sawbones & quacks? I've buggered my back

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Postby hoedad » 01 Aug 2004, 16:33

Neo wrote:I don't recommend chiropractors or massage therapists or ice/heat packs, which could cause additional stress to an already overstressed back. When I had back pain, I went to a sports injury doctor (can't remember his official specialty name). He had me move my body and limbs in all kinds of directions to determine the source of the pain.


And that's great, but Xrays and an MRI are needed to really determine if there's anything out of place. Xray's come first, then the MRI. I wouldn't trust a doctor who simply moved my body around and said, gee, must be muscular. There's no way for them to tell simply by manipulating your body.

I had a Dr. recently look at my knee, move it around, and suggest that I simply had tendenitis. After going to another Dr. and getting Xrays and an MRI, turned out I had a big piece of bone that had broken off and was floating around in there.
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Postby Neo » 03 Aug 2004, 12:54

In the US at least, there is a major bias against testing and treatment. It's related to the constant pressure HMOs and the like are putting on hospitals and doctors to keep costs down. So doctors are rationing care more and more.

While it's really terrible that you had a piece of bone floating around, I suspect it's a rare occurence. From a medical rationing point of view, is it worth it to do 1000 xrays and MRIs if you'll discover a handful of floating bones in the process? It's a tough question, but I think many doctors today are defaulting towards doing nothing.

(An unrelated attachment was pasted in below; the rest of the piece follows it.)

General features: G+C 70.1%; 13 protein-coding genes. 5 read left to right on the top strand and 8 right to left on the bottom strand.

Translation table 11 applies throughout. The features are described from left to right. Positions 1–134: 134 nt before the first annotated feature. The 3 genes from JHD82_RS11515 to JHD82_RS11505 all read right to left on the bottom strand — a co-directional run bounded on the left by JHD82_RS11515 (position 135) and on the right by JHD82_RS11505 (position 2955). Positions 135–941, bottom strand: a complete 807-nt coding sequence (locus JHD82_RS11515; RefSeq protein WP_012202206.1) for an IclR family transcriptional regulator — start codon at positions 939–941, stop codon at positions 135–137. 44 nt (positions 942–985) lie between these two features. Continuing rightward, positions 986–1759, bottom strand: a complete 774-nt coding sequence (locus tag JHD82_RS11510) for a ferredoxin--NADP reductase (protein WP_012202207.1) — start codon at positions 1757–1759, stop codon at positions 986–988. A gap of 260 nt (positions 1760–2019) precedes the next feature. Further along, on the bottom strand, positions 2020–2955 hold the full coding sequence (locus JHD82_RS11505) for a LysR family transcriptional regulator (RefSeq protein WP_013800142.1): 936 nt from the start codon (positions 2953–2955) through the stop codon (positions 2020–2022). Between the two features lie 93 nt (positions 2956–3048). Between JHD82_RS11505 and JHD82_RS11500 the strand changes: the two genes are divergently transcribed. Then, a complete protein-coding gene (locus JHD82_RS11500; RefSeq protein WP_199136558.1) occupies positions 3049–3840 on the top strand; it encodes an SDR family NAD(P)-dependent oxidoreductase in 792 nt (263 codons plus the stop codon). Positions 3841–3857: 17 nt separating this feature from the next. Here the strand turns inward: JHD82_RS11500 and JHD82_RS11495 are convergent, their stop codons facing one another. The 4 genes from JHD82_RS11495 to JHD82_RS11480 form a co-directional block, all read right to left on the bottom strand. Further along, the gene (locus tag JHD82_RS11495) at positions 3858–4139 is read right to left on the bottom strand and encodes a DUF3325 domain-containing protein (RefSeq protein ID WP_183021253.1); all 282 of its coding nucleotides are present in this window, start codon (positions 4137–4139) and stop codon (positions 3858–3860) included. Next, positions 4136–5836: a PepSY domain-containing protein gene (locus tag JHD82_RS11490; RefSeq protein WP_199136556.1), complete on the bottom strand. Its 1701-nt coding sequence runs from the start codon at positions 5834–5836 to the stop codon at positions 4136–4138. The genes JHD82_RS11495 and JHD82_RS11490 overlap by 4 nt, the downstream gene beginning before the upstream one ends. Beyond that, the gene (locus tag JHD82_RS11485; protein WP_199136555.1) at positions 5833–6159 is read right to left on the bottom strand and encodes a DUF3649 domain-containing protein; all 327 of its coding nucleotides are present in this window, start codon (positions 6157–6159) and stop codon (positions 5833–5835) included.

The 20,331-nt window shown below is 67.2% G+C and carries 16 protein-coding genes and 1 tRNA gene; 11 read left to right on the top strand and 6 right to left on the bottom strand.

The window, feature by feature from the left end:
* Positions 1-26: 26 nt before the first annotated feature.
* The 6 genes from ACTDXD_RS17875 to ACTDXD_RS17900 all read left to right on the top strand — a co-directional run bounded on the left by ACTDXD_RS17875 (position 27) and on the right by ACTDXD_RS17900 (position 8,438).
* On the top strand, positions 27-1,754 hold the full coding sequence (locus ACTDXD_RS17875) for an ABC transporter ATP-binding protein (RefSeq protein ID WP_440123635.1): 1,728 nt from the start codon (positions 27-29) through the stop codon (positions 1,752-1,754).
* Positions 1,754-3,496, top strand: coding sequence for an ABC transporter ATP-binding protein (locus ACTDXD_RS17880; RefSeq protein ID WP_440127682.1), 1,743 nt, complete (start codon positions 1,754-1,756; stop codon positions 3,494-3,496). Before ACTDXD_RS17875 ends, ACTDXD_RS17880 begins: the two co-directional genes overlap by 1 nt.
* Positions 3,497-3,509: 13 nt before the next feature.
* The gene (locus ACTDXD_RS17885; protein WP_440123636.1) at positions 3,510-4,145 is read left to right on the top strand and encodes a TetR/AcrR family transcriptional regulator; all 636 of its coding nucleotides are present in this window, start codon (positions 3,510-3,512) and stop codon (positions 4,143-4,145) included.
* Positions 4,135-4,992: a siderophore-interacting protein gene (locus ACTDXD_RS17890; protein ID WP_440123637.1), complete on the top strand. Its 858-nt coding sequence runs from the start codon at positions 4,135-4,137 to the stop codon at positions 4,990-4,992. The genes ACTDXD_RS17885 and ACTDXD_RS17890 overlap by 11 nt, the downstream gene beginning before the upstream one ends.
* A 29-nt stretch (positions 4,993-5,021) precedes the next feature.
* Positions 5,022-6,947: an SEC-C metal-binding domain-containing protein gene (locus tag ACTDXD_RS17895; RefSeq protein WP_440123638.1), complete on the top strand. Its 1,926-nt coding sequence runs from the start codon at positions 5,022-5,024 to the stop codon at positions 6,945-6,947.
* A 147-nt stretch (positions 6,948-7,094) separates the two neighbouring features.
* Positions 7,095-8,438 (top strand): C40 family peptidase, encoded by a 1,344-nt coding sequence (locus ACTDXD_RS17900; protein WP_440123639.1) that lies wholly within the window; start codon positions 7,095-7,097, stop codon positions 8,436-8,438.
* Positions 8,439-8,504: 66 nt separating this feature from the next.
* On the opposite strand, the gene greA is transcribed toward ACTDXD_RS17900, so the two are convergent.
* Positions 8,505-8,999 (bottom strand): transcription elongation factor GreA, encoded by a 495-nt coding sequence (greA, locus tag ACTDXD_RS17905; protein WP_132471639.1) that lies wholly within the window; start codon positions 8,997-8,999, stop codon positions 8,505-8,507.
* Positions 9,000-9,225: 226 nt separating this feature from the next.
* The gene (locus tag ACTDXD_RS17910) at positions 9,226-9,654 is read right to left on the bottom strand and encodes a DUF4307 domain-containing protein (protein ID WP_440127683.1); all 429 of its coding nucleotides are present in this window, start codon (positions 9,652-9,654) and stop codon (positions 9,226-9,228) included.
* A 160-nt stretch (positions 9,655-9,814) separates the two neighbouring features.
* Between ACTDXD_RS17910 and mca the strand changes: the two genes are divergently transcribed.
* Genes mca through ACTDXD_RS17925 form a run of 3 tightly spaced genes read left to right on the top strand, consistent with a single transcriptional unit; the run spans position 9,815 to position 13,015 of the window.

In my case, it really was something non-serious that was bound to get better on its own, though it took a couple of months. Once it got better, I started going to the gym and made a point to do back exercises. Haven't had any problems ever since, and I feel much better knowing I have a decently strong back.
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Postby hoedad » 03 Aug 2004, 13:09

Neo wrote:
While it's really terrible that you had a piece of bone floating around, I suspect it's a rare occurence. From a medical rationing point of view, is it worth it to do 1000 xrays and MRIs if you'll discover a handful of floating bones in the process? It's a tough question, but I think many doctors today are defaulting towards doing nothing.



It's absolutely worth it because early detection of problems can keep those problems from becoming more serious.
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Postby robert_storey » 03 Aug 2004, 14:55

I think that I mentioned back exercises before. Anyway, here is web site with reasonably good illustrations:

http://www.1backpain.com/back_exercises.htm

Another thing I should mention - sleep on a firm bed. Soft sagging beds are the worst thing for your back. I now sleep on a tatami mat on the floor - helps a lot.

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Postby sandman » 03 Aug 2004, 16:38

Good link. Thanks Robert. I'm still not quite ready to start doing the stretches just yet, but I'll definitely be using that link. Gentle swimming should also help, shouldn't it? There's no way in hell I'm paying for a gym membership!
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Postby hoedad » 03 Aug 2004, 16:59

sandman wrote: Gentle swimming should also help, shouldn't it?


Swimming is excellent therapy. It's the only exercise I'll do if something hurts. It relaxes the entire body and doesn't stress any one point. It's great for back sprains. A deeper pool will give you more buoyancy, hence less stress.

One caveat - breaststroke is really, really bad for the knees. Freestyle is best.